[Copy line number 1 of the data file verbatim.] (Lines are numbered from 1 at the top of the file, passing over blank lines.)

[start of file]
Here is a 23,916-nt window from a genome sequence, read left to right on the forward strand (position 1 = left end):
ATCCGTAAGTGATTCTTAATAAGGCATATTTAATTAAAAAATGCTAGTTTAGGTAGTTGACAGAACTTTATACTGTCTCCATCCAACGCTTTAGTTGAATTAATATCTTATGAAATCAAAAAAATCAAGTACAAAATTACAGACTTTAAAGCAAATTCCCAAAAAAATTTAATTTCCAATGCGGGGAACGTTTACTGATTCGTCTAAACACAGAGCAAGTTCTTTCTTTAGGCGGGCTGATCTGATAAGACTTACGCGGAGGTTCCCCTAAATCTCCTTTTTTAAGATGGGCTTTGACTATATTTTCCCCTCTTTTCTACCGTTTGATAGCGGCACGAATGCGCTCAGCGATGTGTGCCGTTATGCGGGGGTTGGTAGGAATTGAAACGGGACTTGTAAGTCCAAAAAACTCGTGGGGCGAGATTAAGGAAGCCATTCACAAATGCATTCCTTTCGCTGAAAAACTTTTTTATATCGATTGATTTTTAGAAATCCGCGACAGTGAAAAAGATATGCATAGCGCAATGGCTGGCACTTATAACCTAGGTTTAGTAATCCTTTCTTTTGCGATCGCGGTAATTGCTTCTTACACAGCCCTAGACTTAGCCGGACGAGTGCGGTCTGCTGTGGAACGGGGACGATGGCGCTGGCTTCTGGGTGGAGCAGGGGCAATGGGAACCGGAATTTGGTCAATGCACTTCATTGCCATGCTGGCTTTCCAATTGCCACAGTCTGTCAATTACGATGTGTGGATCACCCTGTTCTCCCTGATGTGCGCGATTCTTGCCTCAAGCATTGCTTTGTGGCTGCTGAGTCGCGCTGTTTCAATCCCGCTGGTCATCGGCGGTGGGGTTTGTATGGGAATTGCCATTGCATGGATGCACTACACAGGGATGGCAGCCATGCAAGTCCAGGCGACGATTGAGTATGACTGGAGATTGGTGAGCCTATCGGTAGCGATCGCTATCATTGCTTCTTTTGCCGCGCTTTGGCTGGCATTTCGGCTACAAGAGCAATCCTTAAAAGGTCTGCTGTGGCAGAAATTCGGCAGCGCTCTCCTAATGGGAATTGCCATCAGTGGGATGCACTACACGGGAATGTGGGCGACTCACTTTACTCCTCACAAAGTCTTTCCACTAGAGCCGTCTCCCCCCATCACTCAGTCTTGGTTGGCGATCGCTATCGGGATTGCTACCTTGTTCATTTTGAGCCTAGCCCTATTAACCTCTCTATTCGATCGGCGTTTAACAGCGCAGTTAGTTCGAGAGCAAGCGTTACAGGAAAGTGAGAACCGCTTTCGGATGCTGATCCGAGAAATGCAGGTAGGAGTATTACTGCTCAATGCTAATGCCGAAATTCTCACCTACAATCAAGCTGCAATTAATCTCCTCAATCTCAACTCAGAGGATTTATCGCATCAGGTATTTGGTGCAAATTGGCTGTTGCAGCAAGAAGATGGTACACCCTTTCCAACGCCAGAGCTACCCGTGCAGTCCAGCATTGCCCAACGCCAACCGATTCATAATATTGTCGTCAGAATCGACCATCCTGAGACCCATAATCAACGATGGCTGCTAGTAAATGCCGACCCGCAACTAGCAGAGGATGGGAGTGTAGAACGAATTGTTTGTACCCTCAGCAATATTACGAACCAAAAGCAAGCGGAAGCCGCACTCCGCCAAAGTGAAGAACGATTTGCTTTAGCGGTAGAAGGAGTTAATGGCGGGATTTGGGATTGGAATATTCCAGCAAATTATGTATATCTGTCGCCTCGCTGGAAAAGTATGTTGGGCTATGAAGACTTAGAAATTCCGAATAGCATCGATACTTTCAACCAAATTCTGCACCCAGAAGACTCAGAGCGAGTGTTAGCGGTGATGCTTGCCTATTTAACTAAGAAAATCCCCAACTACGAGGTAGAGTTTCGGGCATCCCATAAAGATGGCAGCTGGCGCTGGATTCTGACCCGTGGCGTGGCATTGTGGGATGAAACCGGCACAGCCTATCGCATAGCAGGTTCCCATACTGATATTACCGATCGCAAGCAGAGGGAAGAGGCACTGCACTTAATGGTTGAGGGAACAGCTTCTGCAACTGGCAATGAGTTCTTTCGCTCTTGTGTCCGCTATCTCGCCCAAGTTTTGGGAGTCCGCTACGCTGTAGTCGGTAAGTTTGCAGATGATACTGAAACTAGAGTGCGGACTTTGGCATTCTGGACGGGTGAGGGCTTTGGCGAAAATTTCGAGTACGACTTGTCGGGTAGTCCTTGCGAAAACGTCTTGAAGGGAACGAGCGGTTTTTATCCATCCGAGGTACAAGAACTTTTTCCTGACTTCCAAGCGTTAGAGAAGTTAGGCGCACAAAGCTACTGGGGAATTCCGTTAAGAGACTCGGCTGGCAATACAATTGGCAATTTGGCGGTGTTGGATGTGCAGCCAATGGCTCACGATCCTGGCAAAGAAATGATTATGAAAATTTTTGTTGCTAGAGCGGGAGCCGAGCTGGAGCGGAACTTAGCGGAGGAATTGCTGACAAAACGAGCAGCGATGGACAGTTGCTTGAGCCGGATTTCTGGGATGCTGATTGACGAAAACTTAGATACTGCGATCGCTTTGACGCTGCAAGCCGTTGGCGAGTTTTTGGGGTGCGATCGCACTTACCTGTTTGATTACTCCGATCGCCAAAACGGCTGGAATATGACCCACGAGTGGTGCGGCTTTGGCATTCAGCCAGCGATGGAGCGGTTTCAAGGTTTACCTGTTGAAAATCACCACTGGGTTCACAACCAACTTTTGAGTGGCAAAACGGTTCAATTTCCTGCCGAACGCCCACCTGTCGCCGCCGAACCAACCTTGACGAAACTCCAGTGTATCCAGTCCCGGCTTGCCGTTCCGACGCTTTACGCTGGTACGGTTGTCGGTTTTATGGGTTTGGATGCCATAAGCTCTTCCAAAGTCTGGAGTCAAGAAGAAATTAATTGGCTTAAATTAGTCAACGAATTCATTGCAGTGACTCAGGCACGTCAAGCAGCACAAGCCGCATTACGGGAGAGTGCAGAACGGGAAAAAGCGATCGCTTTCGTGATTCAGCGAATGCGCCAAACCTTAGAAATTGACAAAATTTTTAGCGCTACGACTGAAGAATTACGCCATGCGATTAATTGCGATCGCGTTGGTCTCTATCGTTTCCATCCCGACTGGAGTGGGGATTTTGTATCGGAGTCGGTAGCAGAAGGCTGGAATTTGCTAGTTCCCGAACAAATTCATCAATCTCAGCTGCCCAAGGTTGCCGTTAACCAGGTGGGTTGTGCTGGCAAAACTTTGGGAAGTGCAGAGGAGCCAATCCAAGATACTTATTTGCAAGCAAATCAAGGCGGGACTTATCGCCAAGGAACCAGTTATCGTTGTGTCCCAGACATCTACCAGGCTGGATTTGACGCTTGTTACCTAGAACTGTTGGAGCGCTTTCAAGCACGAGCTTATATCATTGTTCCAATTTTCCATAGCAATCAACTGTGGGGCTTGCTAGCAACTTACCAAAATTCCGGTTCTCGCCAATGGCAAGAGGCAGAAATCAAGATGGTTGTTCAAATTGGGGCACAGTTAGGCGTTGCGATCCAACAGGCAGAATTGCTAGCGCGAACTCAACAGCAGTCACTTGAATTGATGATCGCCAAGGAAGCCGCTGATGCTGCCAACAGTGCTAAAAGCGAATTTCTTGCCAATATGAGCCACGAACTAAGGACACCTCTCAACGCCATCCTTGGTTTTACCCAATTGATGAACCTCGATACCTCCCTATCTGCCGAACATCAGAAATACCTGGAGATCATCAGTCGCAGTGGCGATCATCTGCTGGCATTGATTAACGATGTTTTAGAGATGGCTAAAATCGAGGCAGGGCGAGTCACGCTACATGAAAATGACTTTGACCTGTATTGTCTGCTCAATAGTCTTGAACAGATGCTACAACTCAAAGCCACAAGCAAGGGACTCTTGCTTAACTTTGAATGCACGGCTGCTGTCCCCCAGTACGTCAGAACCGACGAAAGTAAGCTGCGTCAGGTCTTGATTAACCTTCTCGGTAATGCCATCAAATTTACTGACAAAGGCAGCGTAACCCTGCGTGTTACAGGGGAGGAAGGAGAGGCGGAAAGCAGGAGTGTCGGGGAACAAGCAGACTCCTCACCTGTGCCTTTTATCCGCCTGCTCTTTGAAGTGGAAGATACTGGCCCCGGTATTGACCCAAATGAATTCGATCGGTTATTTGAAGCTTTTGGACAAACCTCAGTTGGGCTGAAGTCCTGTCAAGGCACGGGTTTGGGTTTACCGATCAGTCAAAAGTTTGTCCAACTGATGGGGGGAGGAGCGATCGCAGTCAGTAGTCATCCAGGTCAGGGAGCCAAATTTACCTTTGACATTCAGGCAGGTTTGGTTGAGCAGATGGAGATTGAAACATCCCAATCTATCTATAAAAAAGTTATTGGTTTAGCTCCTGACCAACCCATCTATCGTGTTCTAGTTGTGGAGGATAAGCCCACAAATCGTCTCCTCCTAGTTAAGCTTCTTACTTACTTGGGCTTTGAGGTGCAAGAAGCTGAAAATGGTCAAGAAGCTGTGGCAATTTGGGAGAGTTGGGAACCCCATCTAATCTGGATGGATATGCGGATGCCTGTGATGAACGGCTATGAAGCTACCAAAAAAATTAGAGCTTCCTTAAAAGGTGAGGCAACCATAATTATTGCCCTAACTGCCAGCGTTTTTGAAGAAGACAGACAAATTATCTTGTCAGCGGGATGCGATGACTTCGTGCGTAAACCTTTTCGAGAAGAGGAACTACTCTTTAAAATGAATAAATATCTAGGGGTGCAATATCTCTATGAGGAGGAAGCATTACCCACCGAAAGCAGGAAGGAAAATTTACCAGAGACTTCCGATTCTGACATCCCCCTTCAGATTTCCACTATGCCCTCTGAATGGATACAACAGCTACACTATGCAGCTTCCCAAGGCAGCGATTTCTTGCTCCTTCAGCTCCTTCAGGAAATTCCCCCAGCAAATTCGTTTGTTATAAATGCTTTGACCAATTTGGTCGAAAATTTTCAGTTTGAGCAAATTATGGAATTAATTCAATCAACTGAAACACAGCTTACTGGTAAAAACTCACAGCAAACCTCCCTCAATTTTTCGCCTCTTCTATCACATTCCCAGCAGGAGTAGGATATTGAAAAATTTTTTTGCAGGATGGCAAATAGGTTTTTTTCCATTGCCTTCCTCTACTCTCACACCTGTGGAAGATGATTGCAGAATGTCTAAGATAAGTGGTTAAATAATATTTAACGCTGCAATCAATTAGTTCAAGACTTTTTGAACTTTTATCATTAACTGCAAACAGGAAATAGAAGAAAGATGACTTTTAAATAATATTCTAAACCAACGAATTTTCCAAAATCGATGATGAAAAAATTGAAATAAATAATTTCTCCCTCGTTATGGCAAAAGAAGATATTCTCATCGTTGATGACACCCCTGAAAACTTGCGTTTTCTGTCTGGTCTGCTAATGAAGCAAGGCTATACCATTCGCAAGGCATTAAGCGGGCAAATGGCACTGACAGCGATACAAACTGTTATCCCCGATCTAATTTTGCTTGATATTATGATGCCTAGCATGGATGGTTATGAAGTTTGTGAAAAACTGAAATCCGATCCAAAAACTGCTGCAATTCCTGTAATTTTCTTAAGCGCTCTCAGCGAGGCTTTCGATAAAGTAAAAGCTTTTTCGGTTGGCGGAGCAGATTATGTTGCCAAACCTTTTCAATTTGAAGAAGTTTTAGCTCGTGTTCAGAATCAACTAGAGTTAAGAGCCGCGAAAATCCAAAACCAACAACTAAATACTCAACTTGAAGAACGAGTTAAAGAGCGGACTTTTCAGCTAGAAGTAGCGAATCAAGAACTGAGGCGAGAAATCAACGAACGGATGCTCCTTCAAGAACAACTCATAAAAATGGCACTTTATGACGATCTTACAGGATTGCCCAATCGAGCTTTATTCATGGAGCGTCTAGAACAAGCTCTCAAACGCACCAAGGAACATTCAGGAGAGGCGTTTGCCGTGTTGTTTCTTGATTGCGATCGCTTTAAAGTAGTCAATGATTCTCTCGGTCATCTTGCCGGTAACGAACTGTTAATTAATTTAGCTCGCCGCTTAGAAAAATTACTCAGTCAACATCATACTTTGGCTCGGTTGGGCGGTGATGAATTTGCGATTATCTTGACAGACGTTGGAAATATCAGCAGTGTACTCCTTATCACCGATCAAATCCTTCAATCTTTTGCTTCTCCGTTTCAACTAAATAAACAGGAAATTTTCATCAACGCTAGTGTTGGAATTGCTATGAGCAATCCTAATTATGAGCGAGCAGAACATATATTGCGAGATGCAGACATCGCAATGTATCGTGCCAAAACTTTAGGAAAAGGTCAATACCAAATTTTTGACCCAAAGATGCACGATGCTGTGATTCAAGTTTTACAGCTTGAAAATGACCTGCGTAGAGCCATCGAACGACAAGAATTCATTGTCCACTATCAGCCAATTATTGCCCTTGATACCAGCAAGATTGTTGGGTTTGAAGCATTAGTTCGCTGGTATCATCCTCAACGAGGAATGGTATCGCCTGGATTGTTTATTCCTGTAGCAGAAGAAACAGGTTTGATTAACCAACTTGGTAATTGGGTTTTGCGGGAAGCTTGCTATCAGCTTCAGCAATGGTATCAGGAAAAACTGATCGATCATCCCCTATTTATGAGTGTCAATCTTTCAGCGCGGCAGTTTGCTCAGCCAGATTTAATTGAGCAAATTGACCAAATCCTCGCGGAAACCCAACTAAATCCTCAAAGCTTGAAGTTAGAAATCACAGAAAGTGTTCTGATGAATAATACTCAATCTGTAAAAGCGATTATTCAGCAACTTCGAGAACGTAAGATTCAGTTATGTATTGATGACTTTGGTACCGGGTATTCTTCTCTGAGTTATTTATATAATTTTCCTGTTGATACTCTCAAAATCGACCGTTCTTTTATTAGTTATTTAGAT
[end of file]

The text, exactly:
Here is a 23,916-nt window from a genome sequence, read left to right on the forward strand (position 1 = left end):